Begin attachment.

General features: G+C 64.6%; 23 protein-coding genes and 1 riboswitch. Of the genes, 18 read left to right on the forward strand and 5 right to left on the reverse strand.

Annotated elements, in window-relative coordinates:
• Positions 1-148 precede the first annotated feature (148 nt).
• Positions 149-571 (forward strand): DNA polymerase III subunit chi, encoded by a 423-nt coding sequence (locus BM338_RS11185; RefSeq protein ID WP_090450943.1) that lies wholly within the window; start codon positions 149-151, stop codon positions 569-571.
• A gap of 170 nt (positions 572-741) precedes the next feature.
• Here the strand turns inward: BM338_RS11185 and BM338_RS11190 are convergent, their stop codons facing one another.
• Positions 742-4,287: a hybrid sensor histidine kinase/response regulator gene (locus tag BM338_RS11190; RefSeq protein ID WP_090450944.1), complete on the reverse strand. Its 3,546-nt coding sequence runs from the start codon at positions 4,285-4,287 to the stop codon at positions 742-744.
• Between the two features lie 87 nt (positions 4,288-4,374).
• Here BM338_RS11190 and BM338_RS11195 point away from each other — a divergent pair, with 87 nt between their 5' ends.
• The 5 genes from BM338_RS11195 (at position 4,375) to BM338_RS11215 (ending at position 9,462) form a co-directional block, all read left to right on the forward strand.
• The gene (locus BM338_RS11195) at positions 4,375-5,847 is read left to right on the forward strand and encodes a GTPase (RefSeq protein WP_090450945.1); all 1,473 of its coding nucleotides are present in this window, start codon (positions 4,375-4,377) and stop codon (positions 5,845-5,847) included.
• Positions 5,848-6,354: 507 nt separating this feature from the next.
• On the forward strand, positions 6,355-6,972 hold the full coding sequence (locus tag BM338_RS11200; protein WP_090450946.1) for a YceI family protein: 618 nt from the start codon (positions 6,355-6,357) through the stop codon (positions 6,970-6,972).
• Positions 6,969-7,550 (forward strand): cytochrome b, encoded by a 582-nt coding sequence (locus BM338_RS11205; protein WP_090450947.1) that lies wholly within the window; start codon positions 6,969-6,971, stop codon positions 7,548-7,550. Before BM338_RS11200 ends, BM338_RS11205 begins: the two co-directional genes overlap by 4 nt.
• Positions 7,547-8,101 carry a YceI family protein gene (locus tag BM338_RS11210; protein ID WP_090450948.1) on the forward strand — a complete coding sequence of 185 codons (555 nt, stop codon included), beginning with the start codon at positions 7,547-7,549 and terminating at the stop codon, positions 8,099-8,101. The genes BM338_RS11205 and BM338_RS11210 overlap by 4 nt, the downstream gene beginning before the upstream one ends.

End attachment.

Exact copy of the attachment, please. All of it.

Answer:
General features: G+C 64.6%; 23 protein-coding genes and 1 riboswitch. Of the genes, 18 read left to right on the forward strand and 5 right to left on the reverse strand.

Annotated elements, in window-relative coordinates:
• Positions 1-148 precede the first annotated feature (148 nt).
• Positions 149-571 (forward strand): DNA polymerase III subunit chi, encoded by a 423-nt coding sequence (locus BM338_RS11185; RefSeq protein ID WP_090450943.1) that lies wholly within the window; start codon positions 149-151, stop codon positions 569-571.
• A gap of 170 nt (positions 572-741) precedes the next feature.
• Here the strand turns inward: BM338_RS11185 and BM338_RS11190 are convergent, their stop codons facing one another.
• Positions 742-4,287: a hybrid sensor histidine kinase/response regulator gene (locus tag BM338_RS11190; RefSeq protein ID WP_090450944.1), complete on the reverse strand. Its 3,546-nt coding sequence runs from the start codon at positions 4,285-4,287 to the stop codon at positions 742-744.
• Between the two features lie 87 nt (positions 4,288-4,374).
• Here BM338_RS11190 and BM338_RS11195 point away from each other — a divergent pair, with 87 nt between their 5' ends.
• The 5 genes from BM338_RS11195 (at position 4,375) to BM338_RS11215 (ending at position 9,462) form a co-directional block, all read left to right on the forward strand.
• The gene (locus BM338_RS11195) at positions 4,375-5,847 is read left to right on the forward strand and encodes a GTPase (RefSeq protein WP_090450945.1); all 1,473 of its coding nucleotides are present in this window, start codon (positions 4,375-4,377) and stop codon (positions 5,845-5,847) included.
• Positions 5,848-6,354: 507 nt separating this feature from the next.
• On the forward strand, positions 6,355-6,972 hold the full coding sequence (locus tag BM338_RS11200; protein WP_090450946.1) for a YceI family protein: 618 nt from the start codon (positions 6,355-6,357) through the stop codon (positions 6,970-6,972).
• Positions 6,969-7,550 (forward strand): cytochrome b, encoded by a 582-nt coding sequence (locus BM338_RS11205; protein WP_090450947.1) that lies wholly within the window; start codon positions 6,969-6,971, stop codon positions 7,548-7,550. Before BM338_RS11200 ends, BM338_RS11205 begins: the two co-directional genes overlap by 4 nt.
• Positions 7,547-8,101 carry a YceI family protein gene (locus tag BM338_RS11210; protein ID WP_090450948.1) on the forward strand — a complete coding sequence of 185 codons (555 nt, stop codon included), beginning with the start codon at positions 7,547-7,549 and terminating at the stop codon, positions 8,099-8,101. The genes BM338_RS11205 and BM338_RS11210 overlap by 4 nt, the downstream gene beginning before the upstream one ends.